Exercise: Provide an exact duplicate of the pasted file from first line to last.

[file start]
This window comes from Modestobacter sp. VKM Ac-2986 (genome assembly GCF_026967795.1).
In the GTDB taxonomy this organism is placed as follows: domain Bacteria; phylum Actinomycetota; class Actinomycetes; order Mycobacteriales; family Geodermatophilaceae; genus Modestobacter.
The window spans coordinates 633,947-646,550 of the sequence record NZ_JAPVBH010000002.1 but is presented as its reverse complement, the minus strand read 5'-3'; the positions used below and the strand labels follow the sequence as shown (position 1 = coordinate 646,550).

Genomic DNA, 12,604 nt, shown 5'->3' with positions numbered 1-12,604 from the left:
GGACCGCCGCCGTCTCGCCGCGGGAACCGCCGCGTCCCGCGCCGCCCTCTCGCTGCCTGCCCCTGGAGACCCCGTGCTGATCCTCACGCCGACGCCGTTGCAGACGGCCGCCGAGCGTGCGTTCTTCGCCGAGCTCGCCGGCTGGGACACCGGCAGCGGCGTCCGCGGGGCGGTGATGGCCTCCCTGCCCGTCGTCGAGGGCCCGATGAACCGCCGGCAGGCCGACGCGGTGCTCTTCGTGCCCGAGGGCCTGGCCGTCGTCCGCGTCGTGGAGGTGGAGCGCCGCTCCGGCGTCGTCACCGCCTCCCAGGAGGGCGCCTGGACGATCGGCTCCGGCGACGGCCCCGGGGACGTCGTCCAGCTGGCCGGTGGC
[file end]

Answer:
This window comes from Modestobacter sp. VKM Ac-2986 (genome assembly GCF_026967795.1).
In the GTDB taxonomy this organism is placed as follows: domain Bacteria; phylum Actinomycetota; class Actinomycetes; order Mycobacteriales; family Geodermatophilaceae; genus Modestobacter.
The window spans coordinates 633,947-646,550 of the sequence record NZ_JAPVBH010000002.1 but is presented as its reverse complement, the minus strand read 5'-3'; the positions used below and the strand labels follow the sequence as shown (position 1 = coordinate 646,550).

Genomic DNA, 12,604 nt, shown 5'->3' with positions numbered 1-12,604 from the left:
GGACCGCCGCCGTCTCGCCGCGGGAACCGCCGCGTCCCGCGCCGCCCTCTCGCTGCCTGCCCCTGGAGACCCCGTGCTGATCCTCACGCCGACGCCGTTGCAGACGGCCGCCGAGCGTGCGTTCTTCGCCGAGCTCGCCGGCTGGGACACCGGCAGCGGCGTCCGCGGGGCGGTGATGGCCTCCCTGCCCGTCGTCGAGGGCCCGATGAACCGCCGGCAGGCCGACGCGGTGCTCTTCGTGCCCGAGGGCCTGGCCGTCGTCCGCGTCGTGGAGGTGGAGCGCCGCTCCGGCGTCGTCACCGCCTCCCAGGAGGGCGCCTGGACGATCGGCTCCGGCGACGGCCCCGGGGACGTCGTCCAGCTGGCCGGTGGC